This is the worst situation a player can be in. They are dealt two cards totalling 16, while the dealer has a 10 showing from their two cards. Statistically the player will lose 53% of the time. This is because the dealer’s next card cannot make them go bust — and all they have to do is beat your 16. So, the dealer is chasing any card from 7 to Ace, which is more than half of the deck. Indeed, when the dealer has a 9 you’re in almost as bad a position, with the dealer chasing 8 to Ace in order to win the hand.


16 v Ace

Similarly, a 16 for the player and an Ace for the dealer is bad news. The dealer effectively has a free shot at going for blackjack and whatever card they land could spell trouble. Remember, often a dealer is required to hold on a 17 or above. Yet you’re in a position where you might need to hit in order to push for a better total. Do you risk hitting on 16? It’s easy to go bust from this position and even if you do get lucky, the dealer may still win the hand if they have good cards.


Blackjack tactics on bad hands

If you do have a bad hand in blackjack then there are two main tactics: hit or hold. Landing a 15 or 16 is tricky because they’re likely not strong enough to beat the dealer unless they go bust. So many players bite the bullet and hit on 15, while others may decide to stay on 16.

Whatever your decision, there is no right or wrong answer here. Blackjack is as much a game of luck and chance as it is skill. You can work out the calculations of your chances of winning a hand based on what could come out of the deck and what cards the dealer has. But it’s still the luck of the draw at the end of the day.

As for hands totalling 13 or 14, blackjack players will always hit here and hope they don’t land anything higher than 21. Statistically this can be around 50/50, and sometimes that is a risk worth taking to transform a bad hand into a winning hand.


Blackjack double down rules

In blackjack you can double down in the middle of your bet. It’s a risky strategy that involves the player doubling their bet and hitting. This can work if you have a low total from your first two cards. Equally, if you have a 9 to 11 total, where you could be on for a high total once you hit on a third card, then doubling down can significantly boost your winnings.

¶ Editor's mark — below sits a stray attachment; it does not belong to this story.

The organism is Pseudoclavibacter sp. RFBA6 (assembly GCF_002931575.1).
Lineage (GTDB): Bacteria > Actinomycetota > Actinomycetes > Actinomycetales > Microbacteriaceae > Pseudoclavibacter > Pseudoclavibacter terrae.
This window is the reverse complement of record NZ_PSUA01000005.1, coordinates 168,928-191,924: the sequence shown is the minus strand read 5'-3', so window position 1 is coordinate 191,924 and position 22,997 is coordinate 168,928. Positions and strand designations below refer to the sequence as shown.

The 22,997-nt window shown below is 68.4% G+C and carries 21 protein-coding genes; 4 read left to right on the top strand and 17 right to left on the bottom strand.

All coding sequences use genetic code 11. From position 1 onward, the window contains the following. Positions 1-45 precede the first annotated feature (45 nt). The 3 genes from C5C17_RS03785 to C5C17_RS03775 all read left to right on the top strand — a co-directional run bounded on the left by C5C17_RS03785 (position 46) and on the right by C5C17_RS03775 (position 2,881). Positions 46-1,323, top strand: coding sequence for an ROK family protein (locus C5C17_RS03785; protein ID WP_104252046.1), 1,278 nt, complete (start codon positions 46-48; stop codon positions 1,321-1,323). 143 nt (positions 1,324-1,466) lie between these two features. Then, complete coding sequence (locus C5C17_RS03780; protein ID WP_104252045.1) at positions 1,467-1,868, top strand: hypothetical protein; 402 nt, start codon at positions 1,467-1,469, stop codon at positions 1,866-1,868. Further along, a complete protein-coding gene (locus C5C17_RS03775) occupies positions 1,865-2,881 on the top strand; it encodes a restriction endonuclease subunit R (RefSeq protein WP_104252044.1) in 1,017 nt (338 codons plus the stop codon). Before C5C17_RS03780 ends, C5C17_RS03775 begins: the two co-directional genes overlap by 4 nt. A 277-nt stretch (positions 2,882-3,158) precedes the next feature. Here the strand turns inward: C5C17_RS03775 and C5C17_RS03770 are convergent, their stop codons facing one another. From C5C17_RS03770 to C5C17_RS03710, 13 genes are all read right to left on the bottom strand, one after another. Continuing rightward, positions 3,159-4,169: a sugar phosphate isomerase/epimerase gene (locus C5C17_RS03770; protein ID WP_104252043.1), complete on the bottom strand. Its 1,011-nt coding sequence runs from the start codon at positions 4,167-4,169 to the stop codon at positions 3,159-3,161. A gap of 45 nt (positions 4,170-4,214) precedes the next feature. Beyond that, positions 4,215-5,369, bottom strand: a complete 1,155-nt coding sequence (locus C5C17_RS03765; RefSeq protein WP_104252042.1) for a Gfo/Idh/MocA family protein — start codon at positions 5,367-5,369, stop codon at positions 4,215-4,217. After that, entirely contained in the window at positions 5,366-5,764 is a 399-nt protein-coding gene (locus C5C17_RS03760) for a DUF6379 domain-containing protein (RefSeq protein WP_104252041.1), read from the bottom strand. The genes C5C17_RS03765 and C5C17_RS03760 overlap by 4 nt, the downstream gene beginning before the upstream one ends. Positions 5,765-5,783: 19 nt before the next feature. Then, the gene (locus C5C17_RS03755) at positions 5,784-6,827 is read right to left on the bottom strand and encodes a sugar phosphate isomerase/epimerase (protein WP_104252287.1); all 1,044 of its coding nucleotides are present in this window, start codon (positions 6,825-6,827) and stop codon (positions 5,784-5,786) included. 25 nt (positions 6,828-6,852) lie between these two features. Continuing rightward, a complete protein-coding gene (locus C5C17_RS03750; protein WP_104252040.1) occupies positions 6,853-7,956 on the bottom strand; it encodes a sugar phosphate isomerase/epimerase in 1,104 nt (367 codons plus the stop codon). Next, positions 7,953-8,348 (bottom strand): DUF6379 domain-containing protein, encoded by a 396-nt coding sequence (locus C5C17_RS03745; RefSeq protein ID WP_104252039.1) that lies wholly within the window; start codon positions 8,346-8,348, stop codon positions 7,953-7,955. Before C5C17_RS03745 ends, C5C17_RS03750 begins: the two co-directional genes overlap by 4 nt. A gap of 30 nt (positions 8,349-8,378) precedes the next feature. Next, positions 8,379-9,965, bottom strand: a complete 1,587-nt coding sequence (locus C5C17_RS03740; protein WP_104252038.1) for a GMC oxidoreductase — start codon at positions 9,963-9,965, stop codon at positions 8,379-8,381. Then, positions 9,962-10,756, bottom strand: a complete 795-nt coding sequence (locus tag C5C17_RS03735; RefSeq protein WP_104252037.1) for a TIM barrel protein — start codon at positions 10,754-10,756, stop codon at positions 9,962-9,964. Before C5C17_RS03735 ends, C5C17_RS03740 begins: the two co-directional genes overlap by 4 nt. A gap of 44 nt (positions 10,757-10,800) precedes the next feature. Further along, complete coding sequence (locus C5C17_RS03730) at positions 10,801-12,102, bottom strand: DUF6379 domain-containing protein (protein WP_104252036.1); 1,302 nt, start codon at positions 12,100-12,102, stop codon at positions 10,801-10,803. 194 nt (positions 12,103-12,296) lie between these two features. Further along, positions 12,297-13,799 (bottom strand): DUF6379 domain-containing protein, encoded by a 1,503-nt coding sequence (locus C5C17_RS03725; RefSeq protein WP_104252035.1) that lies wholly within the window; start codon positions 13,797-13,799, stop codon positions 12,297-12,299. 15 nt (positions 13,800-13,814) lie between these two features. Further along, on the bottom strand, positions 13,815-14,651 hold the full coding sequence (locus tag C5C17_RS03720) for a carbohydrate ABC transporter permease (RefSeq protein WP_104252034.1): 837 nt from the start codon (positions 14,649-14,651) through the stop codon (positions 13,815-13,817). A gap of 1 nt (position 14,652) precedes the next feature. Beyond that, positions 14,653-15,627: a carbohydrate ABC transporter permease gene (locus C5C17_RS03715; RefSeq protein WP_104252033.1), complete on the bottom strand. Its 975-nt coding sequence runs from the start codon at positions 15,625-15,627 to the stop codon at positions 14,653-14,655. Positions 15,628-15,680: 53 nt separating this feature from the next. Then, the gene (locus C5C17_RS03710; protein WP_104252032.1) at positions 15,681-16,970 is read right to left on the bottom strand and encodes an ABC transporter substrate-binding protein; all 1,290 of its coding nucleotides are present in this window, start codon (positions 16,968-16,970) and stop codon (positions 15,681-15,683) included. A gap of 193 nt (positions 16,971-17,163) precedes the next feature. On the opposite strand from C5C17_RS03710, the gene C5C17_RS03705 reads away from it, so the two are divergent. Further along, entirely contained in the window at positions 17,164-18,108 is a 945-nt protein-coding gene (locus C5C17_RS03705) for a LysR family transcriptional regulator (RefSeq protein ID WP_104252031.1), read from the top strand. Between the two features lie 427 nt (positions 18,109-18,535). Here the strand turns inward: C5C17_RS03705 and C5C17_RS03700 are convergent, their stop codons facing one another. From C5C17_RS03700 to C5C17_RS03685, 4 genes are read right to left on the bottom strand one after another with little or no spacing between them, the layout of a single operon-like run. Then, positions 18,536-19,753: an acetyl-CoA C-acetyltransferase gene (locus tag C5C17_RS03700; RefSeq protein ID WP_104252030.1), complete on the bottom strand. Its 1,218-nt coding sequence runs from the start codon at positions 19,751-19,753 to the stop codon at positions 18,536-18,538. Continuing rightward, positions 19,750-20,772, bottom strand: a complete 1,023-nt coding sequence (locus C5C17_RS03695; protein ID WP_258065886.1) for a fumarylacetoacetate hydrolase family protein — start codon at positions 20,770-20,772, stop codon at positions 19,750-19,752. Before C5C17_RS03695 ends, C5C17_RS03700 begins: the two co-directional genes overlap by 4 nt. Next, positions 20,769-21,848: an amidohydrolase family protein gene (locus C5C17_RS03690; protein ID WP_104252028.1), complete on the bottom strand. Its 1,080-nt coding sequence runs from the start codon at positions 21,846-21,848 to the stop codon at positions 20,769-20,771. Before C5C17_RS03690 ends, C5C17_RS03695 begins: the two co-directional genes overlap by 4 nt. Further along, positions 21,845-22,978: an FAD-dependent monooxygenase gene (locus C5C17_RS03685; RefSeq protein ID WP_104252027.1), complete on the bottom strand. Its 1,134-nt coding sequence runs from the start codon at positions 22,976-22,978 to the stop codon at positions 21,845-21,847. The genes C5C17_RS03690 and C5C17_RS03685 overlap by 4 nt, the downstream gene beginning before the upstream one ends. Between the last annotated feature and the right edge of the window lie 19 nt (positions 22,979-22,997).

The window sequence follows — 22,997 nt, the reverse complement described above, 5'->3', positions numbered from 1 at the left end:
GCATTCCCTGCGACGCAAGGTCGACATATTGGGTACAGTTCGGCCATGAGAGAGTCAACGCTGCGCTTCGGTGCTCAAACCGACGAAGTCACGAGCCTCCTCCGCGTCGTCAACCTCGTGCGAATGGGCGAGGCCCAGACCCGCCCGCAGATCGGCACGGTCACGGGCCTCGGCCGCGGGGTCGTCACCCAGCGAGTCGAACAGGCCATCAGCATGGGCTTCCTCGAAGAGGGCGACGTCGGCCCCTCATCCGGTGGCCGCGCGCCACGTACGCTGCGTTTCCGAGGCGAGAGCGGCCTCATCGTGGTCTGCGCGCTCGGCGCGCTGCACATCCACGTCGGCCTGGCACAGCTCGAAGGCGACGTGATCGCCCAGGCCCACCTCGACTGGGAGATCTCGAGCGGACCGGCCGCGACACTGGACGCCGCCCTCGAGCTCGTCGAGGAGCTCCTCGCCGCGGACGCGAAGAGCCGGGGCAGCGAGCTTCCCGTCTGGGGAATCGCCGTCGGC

Doubling down is especially important when the dealer has a low first card, between 2 and 6. But make sure the blackjack game you are playing does have the correct rules for doubling down. Some will not offer this option, while others may only let you double down on a certain number of cards.


Play Live blackjack with Unibet

Now you know about the best and worst starting hands in blackjack, it’s time to take that new-found knowledge and test it on our tables. We offer loads of various live blackjack tables in the Unibet's Live Casino in Canada!

You can play with other players and chat to the dealers, who are always attentive and know their stuff. Compete on tables with minimum bets, or simply play on low-stake games.

If you prefer the simulated game version of blackjack, then why not try our tables in the Casino? We provide various versions of blackjack with special offers and bonuses in each game to make them more fun for everyone!

Remember, always set a betting limit when you gamble in the Live Casino and never bet above what you agreed to spend. Newcomers to the Unibet Live Casino are advised to bet low on their first few experiences in order to gain a greater knowledge of how games work. You can always read our Live Casino guides for tips on how to play blackjack, poker, roulette and many more games. And there are information guides available on every game at Unibet - simply click on the ‘i’ button to the side of your chosen game.